A small group of letters from Emma Sajous are addressed to her secretary and housekeeper, Miss L. Weisgerber. The letters were posted from Lake Placid when the Sajous family was on vacation, and concern domestic details for the household in Philadelphia. A particularly detailed letter of July 1917 discussed Miss Weisgerber's purchase of embroidery patterns and fabric for Mrs. Sajous's sewing projects.
Series II, Financial and Legal Documents, contains the will of Sajous' brother-in-law, as well as other estate documents. Also in this series are two account ledgers showing various transactions including home and office improvements, and Sajous's accounts with clients and his publisher. Other noteworthy items include publishing contracts, financial statements, and receipts for numerous purchases for business and home.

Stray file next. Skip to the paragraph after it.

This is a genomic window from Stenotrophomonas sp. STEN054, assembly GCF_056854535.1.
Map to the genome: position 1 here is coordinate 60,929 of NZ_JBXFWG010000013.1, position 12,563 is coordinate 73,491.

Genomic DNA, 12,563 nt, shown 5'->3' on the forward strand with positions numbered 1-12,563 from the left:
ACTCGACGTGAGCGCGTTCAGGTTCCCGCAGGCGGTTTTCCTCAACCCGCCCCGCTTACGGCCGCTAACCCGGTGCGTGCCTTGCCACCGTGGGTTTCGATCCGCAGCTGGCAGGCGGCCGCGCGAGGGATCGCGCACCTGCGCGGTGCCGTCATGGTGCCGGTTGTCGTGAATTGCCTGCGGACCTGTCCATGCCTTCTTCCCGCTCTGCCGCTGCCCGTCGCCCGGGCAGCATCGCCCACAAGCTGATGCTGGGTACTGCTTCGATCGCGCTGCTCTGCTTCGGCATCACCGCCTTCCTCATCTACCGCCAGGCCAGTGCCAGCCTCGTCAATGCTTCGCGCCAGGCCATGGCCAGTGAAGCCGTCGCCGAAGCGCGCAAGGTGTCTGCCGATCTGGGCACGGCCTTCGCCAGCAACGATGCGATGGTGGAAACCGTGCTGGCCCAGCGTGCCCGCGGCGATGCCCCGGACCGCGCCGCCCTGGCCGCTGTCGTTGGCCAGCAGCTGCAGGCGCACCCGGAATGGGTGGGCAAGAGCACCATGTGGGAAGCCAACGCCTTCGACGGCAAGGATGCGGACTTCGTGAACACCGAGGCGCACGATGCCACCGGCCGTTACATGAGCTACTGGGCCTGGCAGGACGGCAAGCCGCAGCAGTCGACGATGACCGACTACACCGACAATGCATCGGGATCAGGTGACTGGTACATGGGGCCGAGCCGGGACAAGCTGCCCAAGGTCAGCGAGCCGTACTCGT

Series III, Medical and Teaching Career, consists of notes and drafts of articles, lectures, and editorials. Several items in this series detail the development and growth of Temple University Medical School from its establishment in 1907.
Series IV, Travel, includes correspondence and papers related to the annual Sajous family summer vacation at the Lake Placid Club in New York State. This series documents travel plans and vacation expenditures, club activities, and maps.
Series V, Louis Sajous, contains the papers of Charles and Emma Sajous's son, Louis Sajous. Letters to his parents discuss Louis' work on editing the Cyclopedia, and four letters from the summer of 1919 mention his pending divorce. Also included in this series are a notebook with class notes and anatomical illustrations, and a laboratory notebook recording animal experiments from Louis' time as a medical student.
I. Correspondence, 1881-1932 II. Financial and Legal Documents, 1886-1929 III. Medical and Teaching Career, 1880-1929 IV. Travel, 1912-1927 V. Louis Sajous, 1908-1925